Obviously, over the longer term, hydrocarbons cannot be the only answer to the country’s staggering jobs deficit. The majority of people work in businesses that consume energy, not produce it. So it is with agriculture and manufacturing, and so it should be.

It will be innovation more broadly, and new technologies across all sectors of our economy,that will create long-term expansion for the economy and a new great cycle of job growth. (See The Next Great Growth Cycle.) Manufacturing is coming back, and is being revitalized by advancing technology from the full infusion of information technology to the seeming magic of emerging 3D printing.

Then there’s the emergence of the Cloud, the next phase of the information revolution driving job growth in transportation, manufacturing, construction, education, retail and healthcare. A recent study from tech analysts at IDC forecasts a million American jobs within a few years from Cloud trends, spread across every discipline. But forecasters almost certainly underestimate the jobs and productivity growth from the next great tech cycle. Wind the clock back to 1979, and no one, not a single pundit, policy wonk, or economist, forecast the economic boom that came from the last such cycle.
But given the depth of the employment crisis, emerging technologies cannot revitalize America fast enough. We can prime the pump though, and go a long way towards reversing the long stagnation in income growth. We can do it with hydrocarbons.

Developing and implementing policies that will not just continue but accelerate the boom in domestic hydrocarbon production will enable us to rapidly realize the economic and jobs benefits outlined above.

Recent history shows that these jobs can be created quickly. Both production and employment have grown from marginal or near zero in certain parts of North Dakota, Ohio, and Pennsylvania, for example, to become major forces in only a few years. The same could happen in many states, not just Texas, Oklahoma, and Colorado, but also in California and New York.

However, the remarkable gains in production are not guaranteed to continue. They are at risk if new restrictions are imposed on the industry, from delays in approval of LNG exports, to opposition to expanding ports for coal export, to opposition to pipelines and refineries, and to the threat of redundant federal regulations on the technology of hydraulic fracturing.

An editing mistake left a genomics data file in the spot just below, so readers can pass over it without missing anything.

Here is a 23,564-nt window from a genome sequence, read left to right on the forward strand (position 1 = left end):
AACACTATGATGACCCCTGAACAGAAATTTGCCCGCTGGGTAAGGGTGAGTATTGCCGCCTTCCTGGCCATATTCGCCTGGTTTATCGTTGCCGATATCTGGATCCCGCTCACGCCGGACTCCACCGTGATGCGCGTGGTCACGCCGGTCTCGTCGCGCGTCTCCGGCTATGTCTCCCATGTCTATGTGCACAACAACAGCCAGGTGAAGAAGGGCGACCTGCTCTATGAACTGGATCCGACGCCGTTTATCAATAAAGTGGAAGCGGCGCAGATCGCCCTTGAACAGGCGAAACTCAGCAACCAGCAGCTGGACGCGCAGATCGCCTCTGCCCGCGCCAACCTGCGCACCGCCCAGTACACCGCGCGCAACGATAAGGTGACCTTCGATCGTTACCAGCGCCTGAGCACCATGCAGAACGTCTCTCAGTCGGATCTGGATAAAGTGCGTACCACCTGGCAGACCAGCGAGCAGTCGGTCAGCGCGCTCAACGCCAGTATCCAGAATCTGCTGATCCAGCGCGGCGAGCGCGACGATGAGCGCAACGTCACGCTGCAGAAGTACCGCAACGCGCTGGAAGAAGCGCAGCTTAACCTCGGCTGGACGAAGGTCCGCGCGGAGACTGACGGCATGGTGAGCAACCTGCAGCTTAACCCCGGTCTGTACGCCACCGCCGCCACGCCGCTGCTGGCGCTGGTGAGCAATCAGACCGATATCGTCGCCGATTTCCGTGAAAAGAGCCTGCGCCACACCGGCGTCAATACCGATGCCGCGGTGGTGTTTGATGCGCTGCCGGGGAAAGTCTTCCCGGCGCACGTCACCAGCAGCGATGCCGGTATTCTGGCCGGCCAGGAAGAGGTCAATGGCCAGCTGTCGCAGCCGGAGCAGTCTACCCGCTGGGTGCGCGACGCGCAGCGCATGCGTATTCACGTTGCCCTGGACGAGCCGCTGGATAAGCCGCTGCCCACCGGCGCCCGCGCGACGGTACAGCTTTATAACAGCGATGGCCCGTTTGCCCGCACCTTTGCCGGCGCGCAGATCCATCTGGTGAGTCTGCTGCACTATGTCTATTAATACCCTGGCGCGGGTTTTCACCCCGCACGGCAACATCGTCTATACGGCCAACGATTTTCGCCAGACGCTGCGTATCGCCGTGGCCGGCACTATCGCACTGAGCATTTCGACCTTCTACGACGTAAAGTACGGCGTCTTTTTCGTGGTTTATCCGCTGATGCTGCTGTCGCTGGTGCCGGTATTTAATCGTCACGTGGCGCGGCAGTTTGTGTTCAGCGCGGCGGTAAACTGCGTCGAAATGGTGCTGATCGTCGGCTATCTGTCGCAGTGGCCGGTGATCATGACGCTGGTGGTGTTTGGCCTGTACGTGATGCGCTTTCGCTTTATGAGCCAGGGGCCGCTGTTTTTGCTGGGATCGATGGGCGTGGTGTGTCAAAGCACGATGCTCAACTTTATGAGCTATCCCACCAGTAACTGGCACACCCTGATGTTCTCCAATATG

Conversely, more jobs could come sooner under policies favorable to development which ameliorate, suspend, or remove regulations that have created either unintended or intended impediments to domestic production.

Jim Clifton, the Gallup Organization’s Chairman put it well in his new book, The Coming Job Wars: “Jobs are the heart and soul of a nation, the thing that sustains everyone. … But almost nobody knows where or how jobs are created, especially those who think they know how to create jobs – the government, academics, experts from institutions of all types. Those people are usually the most wrong about job creation. They tend to dig in the wrong places.”

Well, in Ohio, Pennsylvania, North Dakota, Texas – and yes, maybe even California and New York before long — that digging has started.

P.S. Want to make investment bets on this trend? As I’ve suggested before, you can follow the fortunes of the major hydrocarbon tech suppliers like Baker Hughes [NYSE:BHI], Schlumberger [NYSE:SLB], and Halliburton [NYSE:HAL]. Also see my earlier column on the Ohio boom, and where Bill Gates is making his bets in the oil fields.

The Author
Mark P. Mills
is founder and CEO of the Digital Power Group, a tech-centric capital advisory group. He was formerly the co-founder and chief tech strategist for Digital Power Capital, a boutique venture fund. He co-founded and served as Chairman and CTO of ICx Technologies helping take it public in a 2007 IPO. Mark is a member of the Advisory Council of the McCormick School of Engineering and Applied Science at Northwestern University, and serves on the Board of Directors of the Marshall Institute.
He writes the Energy Intelligence column for Forbes and is co-author with Peter Huber of the book, “The Bottomless Well” (Basic Books 2005). He was a technology adviser for Banc of America Securities, and a co-author of a successful energy-tech investment newsletter, the Huber-Mills Digital Power Report, published by Forbes and the Gilder Group. He served in the White House Science Office under President Reagan. Early in his career he was an experimental physicist and development engineer in the fields of integrated circuits and microprocessors and worked at Bell Northern Research (NORTEL) in fiber optics, defense and solid-state devices, fields in which he holds several patents. He holds a degree in physics from Queen’s University, Canada.